Technology shouldn't just pave the way for Facebook likes, it should truly connect friends through real life interactions.
As college students, we live in a unique enviroment where we're surrounded by tons of our friends, yet many of us spend too much time alone with tech instead of socializing with everyone around us. Technology isn't connecting us anymore; it's separating us. It's time we took our heads out of the internet and spent some quality time with each other.
Welcome to Squad Hub.
What it does
Squad Hub connects you with your nearby friends on the fly, at any time.
You simply whip out your phone and select one of 3 statuses: Free, Sorta (free), and Busy.
- Free Blue means you're totally open and down to chill with your friends!
- Sorta Yellow means you might be up to something but you're open to ideas.
- Busy Red means, well, unfortunately you can't hang out right now.
By using location data, the main page of the app will show you who from your list of friends is nearby and what their availability is.
Perhaps you're at the dining hall and don't know who's around to eat with. Maybe you're at the library and you're feeling like studying with a friend.
Whatever you're up to, Squad Hub will quickly let you know who's nearby and down to hang out!
How I built it
The main server runs on node.js hosted by Azure, and instances of the iOS app talk to the server. Your phone reports location data as well as your status to the server, which in turn gives you the list of your friends. The app then determines which of your friends are close by, and displays their status to you if they are. All communications run on standard HTTP rest calls.
Challenges I ran into
The project required multiple services to communicate, and with only 1 person on the team I was definitely crunched for time. As a result, I often had to make decisions between best-practices and time efficiency. Making these decisions, however, was useful in learning about prioritization and working in tight situations. There were definitely areas where keeping extensibility and modularity in mind paid off, and there were also areas where I made the choice to build quickly and hack something together instead of including large libraries that were unnecessary for the scope of this weekend project.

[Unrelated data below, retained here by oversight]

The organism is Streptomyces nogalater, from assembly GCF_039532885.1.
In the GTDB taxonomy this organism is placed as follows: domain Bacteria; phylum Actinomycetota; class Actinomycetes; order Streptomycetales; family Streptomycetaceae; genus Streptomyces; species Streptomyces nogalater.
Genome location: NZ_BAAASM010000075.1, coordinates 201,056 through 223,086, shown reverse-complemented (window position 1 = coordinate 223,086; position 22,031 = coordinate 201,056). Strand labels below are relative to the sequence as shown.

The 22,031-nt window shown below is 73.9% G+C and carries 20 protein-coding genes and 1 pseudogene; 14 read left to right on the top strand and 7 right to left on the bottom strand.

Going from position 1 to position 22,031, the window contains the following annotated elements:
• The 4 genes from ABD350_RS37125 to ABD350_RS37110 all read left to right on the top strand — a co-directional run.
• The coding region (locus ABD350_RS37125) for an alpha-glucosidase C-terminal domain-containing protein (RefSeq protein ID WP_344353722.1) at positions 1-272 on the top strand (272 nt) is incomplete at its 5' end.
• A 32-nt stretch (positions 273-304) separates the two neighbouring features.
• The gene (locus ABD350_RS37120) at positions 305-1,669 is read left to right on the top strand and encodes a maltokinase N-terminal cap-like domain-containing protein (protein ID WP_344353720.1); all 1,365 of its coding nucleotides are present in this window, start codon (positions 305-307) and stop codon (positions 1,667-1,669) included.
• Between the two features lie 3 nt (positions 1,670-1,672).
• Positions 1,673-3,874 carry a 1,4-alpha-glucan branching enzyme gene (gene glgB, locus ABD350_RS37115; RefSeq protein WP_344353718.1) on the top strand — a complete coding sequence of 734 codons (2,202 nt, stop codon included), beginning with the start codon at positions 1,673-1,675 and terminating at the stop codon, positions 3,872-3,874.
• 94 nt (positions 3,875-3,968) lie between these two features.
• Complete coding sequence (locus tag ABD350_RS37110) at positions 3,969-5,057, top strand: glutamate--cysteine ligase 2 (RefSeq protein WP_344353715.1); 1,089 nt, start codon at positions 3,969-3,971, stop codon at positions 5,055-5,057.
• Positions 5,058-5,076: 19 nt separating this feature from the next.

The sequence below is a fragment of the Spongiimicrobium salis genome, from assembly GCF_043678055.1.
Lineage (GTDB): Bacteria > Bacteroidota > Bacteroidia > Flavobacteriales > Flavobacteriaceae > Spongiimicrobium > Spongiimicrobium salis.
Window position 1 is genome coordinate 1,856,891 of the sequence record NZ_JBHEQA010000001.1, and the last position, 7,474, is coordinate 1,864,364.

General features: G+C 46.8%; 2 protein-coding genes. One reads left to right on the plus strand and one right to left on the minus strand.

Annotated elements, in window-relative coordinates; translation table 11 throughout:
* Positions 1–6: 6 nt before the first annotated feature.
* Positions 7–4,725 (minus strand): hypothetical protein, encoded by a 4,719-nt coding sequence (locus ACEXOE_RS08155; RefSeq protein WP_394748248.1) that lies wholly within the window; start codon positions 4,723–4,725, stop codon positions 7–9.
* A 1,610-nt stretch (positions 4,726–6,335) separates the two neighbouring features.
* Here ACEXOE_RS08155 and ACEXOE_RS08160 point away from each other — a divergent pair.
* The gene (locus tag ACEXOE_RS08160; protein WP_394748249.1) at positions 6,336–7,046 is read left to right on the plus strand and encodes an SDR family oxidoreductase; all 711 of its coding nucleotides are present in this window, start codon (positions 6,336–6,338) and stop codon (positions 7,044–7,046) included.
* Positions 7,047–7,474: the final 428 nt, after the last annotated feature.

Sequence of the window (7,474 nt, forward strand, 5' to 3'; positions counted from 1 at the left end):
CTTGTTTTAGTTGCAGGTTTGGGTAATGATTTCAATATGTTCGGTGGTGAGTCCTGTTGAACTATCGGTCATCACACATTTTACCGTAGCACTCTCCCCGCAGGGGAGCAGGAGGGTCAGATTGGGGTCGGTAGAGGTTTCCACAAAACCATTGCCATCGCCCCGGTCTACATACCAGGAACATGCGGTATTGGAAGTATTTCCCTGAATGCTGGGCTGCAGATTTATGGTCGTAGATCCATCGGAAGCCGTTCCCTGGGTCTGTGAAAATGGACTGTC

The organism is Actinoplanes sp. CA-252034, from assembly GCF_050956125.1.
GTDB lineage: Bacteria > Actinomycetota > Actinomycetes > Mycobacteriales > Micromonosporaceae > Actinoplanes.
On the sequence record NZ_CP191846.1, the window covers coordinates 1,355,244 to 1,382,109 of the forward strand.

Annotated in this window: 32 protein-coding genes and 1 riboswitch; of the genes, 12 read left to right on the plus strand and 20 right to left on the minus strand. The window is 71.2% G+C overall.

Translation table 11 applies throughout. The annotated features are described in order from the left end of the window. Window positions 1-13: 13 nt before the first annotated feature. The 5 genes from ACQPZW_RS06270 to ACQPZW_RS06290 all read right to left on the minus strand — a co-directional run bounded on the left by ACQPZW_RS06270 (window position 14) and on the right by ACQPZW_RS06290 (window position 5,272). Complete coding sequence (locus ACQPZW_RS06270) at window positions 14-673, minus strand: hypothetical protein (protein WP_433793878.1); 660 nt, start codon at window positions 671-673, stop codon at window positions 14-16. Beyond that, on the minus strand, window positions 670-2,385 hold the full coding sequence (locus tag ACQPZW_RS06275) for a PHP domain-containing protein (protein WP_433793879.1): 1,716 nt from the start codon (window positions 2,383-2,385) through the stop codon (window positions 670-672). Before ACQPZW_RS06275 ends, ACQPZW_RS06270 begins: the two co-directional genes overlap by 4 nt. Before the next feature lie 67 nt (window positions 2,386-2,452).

This was also my first foray into mobile development, so learning Objective-C and the iOS frameworks was definitely a huge challenge. It was frustrating to be held back by language and library knowledge. Eventually though I realized that between learning on the internet and seeking help at the hackathon when I was really stuck, this project was well within grasp and it was satisfying to complete.
Accomplishments that I'm proud of
I didn't know a single line of Objective-C, yet this weekend I developed an entire iOS app in the language! I barely knew the language at the start of the weekend and while I'm no guru, I at least know my way around the X-code development enviroment now and I can hack together some basic Objective-C code. It was a frustrating process at times but it was a great way to dive in and learn.
There were definitely other hurdles, but I'm immensely proud of making a fully-functioning app in less than 36 hours on a tech stack I've never touched before.
What I learned
1) iOS is sometimes painful, but very cool.
2) Objective-C is as well.
3) It's okay to code solo at a hackathon! I didnt like it before but I was amazingly productive and loved the experience.
4) node js is still the best thing ever.
5) Ask for help! People are super friendly and being able to talk to iOS engineers saved me tons of headaches.
What's next for Squad Hub
My friends want it, so I'll be making it come to life! A surprisingly large number of friends over the weekend wanted to use the app in real life, and couldn't wait to see the finished product! It was really encouraging, and so I'll definitely be continuing development to make this thing ready for the App Store. The app is 100% done for what I wanted for this weekend, but there are always features, improvements, and changes to be made. I can't wait to see where it goes.